336 F2d 874 Ingalls v. Commissioner of Internal Revenue
336 F.2d 874
Rachel H. INGALLS, Petitioner,
COMMISSIONER OF INTERNAL REVENUE, Respondent.
United States Court of Appeals Fourth Circuit.
Argued April 23, 1964.
Decided September 14, 1964.
Frank W. Rogers and Frank W. Rogers, Jr., Roanoke, Va. (Woods, Rogers, Muse & Walker, Roanoke, Va., on brief), for petitioner.
William A. Friedlander, Attorney, Department of Justice (Louis F. Oberdorfer, Asst. Atty. Gen., Lee A. Jackson and Loring W. Post, Attorneys, Department of Justice, on brief), for respondent.
Before HAYNSWORTH and BOREMAN, Circuit Judges, and CRAVEN, District Judge.
Is taxpayer entitled to restoration of all or any part of her gift tax specific exemption used against half of $150,000.00 of gifts made by her husband in 1957 when $75,000.00 was later determined by the Commissioner to have been made in contemplation of death? The Tax Court answered negatively. We agree.
Shortly before his death, Fay Ingalls made gifts totaling $150,000.00 to his four children and ten grandchildren. Under the provisions of Section 2513 of the Internal Revenue Code of 1954 (26 U.S.C.A. § 2513), Rachel Ingalls (the taxpayer and surviving widow) and the Estate of Fay Ingalls filed gift tax returns for 1957 designating the gifts as having been made one-half by Fay Ingalls and one-half by Rachel Ingalls, i. e., $75,000.00 each.
After having claimed routine exclusions of $37,000.00 on her return, Mrs. Ingalls further claimed her entire lifetime specific exemption of $30,000.00, leaving taxable gifts in the amount of $8,000.00 on which she paid a tax of $270.00. Full advantage was taken of exclusions and the specific exemptions by the administrators of the estate of Fay Ingalls in filing his gift tax return for the calendar year 1957.
Upon auditing the Fay Ingalls estate tax return, the Internal Revenue Service determined that the $75,000.00 of gifts made by him were made in contemplation of death and were, therefore, includable in his gross estate. A credit against the estate tax was allowed for the gift taxes previously paid.
In 1958, Rachel Ingalls made substantial gifts of stock to her children. A gift tax deficiency having been determined to exist for 1958, Mrs. Ingalls protested the assessment of the deficiency and claimed:
(1) that the eventual inclusion in her husband's estate of the $75,000.00 in gifts attributed to him in 1957 had resulted in her having "ineffectively" used her $30,000.00 specific exemption in that year and that her 1957 gift tax return should be recomputed so as to restore to her a portion of her specific exemption for application to her 1958 gift tax return;
(2) that a refusal to reinstate the exemption was violative of her rights under the Fifth Amendment to the Constitution of the United States in that it would effect a taxation of the same transaction both as a completed inter vivos gift and as a post mortem transfer.
Taxpayer's argument comes to this: since all of the $75,000.00 portion of the gift claimed by Mr. Ingalls' estate on the 1957 gift tax return was included within the value of his gross estate, the $75,000.00 that Mrs. Ingalls showed on her 1957 gift tax return as having been made by her should now be treated as a gift equally divisible between her and her husband's estate, i. e., $37,500.00 each. Since the actual gift has been cut in half, the exclusions plus the entire specific exemption claimed on her 1957 gift tax return in the total amount of $67,000.00 were ineffectively utilized and virtually all of the $30,000.00 specific exemption should be restored to her for use on her 1958 gift tax return to reduce the deficiency that has been assessed against her for that year.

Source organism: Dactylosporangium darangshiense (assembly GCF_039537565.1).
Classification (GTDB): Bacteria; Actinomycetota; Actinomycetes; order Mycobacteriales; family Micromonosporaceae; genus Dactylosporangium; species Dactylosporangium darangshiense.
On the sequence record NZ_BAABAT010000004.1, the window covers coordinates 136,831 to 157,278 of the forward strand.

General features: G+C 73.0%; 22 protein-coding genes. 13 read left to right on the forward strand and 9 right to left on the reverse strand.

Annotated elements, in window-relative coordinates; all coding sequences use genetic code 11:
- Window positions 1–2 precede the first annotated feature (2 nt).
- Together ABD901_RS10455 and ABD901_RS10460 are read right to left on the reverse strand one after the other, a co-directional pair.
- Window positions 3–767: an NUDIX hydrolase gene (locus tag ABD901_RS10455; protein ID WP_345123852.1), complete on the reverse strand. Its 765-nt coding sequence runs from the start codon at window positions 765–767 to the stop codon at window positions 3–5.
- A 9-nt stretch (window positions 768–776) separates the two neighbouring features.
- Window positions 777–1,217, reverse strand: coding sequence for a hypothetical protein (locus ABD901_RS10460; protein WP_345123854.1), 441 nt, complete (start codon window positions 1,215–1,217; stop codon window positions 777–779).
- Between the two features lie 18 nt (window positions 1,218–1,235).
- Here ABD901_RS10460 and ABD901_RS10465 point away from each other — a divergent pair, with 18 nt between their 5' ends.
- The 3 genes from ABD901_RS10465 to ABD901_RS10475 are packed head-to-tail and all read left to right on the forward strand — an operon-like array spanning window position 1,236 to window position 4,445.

A short answer is that the tax laws do not so provide. Section 2035 of the Federal Estate Tax Law (26 U.S.C.A. § 2035) requires that "(t)he value of the gross estate shall include the value of all property to the extent of any interest therein of which the decedent has at any time made a transfer * * * in contemplation of his death." Complementary to this statute is Section 2012 (26 U.S.C.A. § 2012) wherein it is provided that "(i)f a tax on a gift has been paid * * * and thereafter on the death of the donor any amount in respect of such gift is required to be included in the value of the gross estate of the decedent for purposes of this chapter, then there shall be credited against the * * * (estate tax) * * * the amount of the * * * (gift tax) * * * with respect to so much of the property which constituted the gift as is included in the gross estate * * *." Subsection (c) of the same section includes within the credit allowance the gift tax paid by both spouses when the split-gift provisions of Section 2513 (26 U.S.C.A. § 2513) has been utilized and one of them is the deceased donor.
The foregoing sections of the Internal Revenue Code are not unconstitutional. Double taxation, if any, of the transfer is avoided by allowance of a credit for the earlier paid gift tax. The taxes are not always mutually exclusive. The gift tax amounts to a down payment on the estate tax. Smith v. Shaughnessy, 318 U.S. 176, 63 S.Ct. 545, 87 L.Ed. 690 (1943).
Taxpayer argues from a false premise: that including Mr. Ingalls' gift in his estate changes it from an inter vivos gift to a post mortem transfer. Such is not the case. The estate tax law does not change the law of property. Mr. Ingalls' gift remains a gift — it is simply treated as if it were a post mortem transfer for estate tax purposes by reason of the statute.
Including Mr. Ingalls' $75,000.00 gift in his estate for estate tax purposes has no effect whatsoever upon Mrs. Ingalls' gift of like amount. It was then and is now an effective inter vivos gift and taxable as such. She effectively used her lifetime $30,000.00 exemption and received the benefit of it. She is not entitled to have it again.